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Last Buffalo school speed zone camera turned off after lawmaker's Facebook rant

Buffalo Common Council member Rasheed Wyatt says, 'It shouldn’t have to be for me to do those antics to get the camera down.'

BUFFALO, N.Y. — “I’m pissed!”

It was around 8 a.m. Common Council Member Rasheed Wyatt was standing along Bailey Avenue on Facebook Live. Nearby was the last operating speed zone camera in the city, which is also in his district. And Wyatt was letting Mayor Byron Brown have it.

“People are getting tickets right now in the University District! Thank you, Mr. Mayor! I’m not going to send you a letter. I’m going to send you the people, and they’re going to take notice of how you treated them because you think you are above the law!” he said in the video.

Wyatt’s raucous performance lasted more than 45 minutes. It was fueled, he says, by feedback he received from people in the University District about a 2 On Your Side story Wednesday.

We reported Mayor Brown made an unusual offer. He would order the Bailey Avenue camera turned off, if Wyatt would send him a letter requesting it.

The offer was made to 2 On Your Side in an interview with the mayor. We passed that along to Wyatt, who responded by calling the offer “insane.”

The speed zone cameras have become an issue that has sharply divided the mayor and the Common Council. Fueled by residents’ complaints about speeding tickets issued by the cameras, the Common Council last month voted to eliminate the program.

The 6-3 margin in favor of getting rid of the speed zone cameras is a veto-proof majority. The mayor took no action on the legislation, and on June 15 the measure automatically became a city ordinance.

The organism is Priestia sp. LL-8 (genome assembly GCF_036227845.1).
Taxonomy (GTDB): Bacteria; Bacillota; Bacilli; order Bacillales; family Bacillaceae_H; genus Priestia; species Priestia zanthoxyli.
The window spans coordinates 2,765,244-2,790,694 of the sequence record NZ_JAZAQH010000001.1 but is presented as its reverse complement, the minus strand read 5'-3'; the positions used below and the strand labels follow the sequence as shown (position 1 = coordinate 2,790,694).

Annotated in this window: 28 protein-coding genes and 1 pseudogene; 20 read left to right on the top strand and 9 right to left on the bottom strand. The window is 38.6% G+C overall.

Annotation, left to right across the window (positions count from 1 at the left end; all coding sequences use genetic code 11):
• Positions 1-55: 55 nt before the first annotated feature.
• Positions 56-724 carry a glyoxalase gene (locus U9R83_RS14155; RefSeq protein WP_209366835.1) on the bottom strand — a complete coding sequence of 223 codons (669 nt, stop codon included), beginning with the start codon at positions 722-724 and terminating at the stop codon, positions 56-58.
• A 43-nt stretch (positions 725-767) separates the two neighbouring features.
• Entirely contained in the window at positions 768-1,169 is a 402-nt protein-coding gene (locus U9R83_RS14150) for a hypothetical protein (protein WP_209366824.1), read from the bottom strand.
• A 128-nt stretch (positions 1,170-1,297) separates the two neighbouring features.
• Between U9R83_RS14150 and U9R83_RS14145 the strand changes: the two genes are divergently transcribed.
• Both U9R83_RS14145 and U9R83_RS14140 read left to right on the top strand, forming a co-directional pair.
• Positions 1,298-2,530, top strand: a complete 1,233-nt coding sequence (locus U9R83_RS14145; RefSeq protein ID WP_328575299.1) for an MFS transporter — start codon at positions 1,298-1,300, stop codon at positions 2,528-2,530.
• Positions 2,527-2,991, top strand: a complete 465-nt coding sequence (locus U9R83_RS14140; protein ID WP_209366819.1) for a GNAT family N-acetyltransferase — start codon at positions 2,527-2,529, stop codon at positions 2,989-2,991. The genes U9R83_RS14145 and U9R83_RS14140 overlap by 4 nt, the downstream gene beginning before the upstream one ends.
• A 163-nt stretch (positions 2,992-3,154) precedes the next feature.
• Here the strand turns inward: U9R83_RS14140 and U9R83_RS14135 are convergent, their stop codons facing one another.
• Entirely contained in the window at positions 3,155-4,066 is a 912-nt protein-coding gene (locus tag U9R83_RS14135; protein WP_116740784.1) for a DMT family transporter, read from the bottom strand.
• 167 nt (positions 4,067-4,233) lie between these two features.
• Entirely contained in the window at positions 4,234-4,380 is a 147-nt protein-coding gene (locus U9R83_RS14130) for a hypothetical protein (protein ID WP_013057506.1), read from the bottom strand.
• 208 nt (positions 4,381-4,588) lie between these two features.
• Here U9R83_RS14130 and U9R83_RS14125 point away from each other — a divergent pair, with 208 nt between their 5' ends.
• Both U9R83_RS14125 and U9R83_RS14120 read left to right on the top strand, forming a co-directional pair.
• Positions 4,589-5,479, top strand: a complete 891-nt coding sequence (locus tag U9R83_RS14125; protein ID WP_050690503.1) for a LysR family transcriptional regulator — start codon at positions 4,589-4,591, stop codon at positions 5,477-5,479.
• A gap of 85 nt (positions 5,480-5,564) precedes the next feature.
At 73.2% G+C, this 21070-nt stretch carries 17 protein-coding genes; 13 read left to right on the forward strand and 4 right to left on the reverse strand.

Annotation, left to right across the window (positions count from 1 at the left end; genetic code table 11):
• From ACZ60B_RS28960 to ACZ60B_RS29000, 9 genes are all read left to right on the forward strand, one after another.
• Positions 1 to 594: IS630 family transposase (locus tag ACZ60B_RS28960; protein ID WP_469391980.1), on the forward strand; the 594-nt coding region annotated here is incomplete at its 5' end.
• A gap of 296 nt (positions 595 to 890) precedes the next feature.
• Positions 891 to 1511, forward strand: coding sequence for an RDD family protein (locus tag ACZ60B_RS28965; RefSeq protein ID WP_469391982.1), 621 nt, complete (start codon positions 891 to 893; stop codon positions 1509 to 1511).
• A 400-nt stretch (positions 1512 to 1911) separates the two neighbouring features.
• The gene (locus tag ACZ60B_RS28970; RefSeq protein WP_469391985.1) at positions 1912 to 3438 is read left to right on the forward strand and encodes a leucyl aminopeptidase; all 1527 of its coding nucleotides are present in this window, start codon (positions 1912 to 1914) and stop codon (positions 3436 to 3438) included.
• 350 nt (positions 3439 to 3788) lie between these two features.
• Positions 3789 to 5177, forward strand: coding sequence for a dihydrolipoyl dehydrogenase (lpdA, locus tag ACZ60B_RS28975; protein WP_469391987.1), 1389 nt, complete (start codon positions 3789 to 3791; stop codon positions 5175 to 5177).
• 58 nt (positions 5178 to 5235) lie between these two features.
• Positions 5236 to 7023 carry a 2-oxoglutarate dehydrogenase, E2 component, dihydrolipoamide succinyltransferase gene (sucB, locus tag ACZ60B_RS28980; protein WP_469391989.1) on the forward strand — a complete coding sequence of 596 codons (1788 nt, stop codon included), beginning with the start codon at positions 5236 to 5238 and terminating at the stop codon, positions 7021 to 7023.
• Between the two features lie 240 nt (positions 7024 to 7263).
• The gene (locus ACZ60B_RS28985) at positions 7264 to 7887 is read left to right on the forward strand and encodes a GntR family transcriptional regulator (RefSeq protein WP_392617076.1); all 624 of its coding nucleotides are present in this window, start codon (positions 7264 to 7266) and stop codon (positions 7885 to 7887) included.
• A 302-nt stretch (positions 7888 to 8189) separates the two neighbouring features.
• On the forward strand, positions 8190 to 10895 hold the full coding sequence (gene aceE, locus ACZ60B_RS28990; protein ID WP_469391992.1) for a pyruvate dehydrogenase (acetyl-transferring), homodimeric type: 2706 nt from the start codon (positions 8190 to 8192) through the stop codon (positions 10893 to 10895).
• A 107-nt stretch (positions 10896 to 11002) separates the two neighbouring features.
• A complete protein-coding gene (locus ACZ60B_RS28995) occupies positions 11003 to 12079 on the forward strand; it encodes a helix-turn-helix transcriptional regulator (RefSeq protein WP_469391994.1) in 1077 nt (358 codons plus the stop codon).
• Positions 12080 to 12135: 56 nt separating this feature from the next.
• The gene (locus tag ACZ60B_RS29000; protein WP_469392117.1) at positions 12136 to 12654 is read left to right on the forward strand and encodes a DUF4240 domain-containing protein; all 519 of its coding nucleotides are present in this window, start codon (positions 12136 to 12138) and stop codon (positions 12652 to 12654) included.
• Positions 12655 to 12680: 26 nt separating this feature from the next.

The effective date of the measure is in dispute. The legislation says both that the law goes into effect immediately and on September 1. The City Law Department advised the Mayor the bill language made the later date accurate. Wyatt and others disagree and insist the cameras should have been turned off immediately.

Brown said Wednesday only the Bailey Avenue cameras were on of the 20 speed zone cameras installed around the city. The mayor said it remained on at the request of a local educational facility to increase traffic safety.

But after Wyatt’s extended street-side filibuster, Mayor Brown decided to pull the plug.

“We took his passionate Facebook plea as a formal request for that camera to be turned off, and the camera has been turned off,” Brown said Thursday afternoon.

On Channel 2’s Town Hall, Wyatt was a guest and explained, “It shouldn’t have to be for me to do those antics to get the camera down, but I was willing to do whatever I needed to do to meet the needs of my residents. It was just so unfair that 20 cameras were up, 19 came down and only one was left in the University District.”

Still, even with the cameras no longer issuing speeding tickets, the controversy has not come to a full stop.

While Wyatt wants all tickets issued by the Bailey Avenue camera dismissed and refunds for those who’ve paid their fines, Mayor Brown says all tickets issued are valid and must be paid.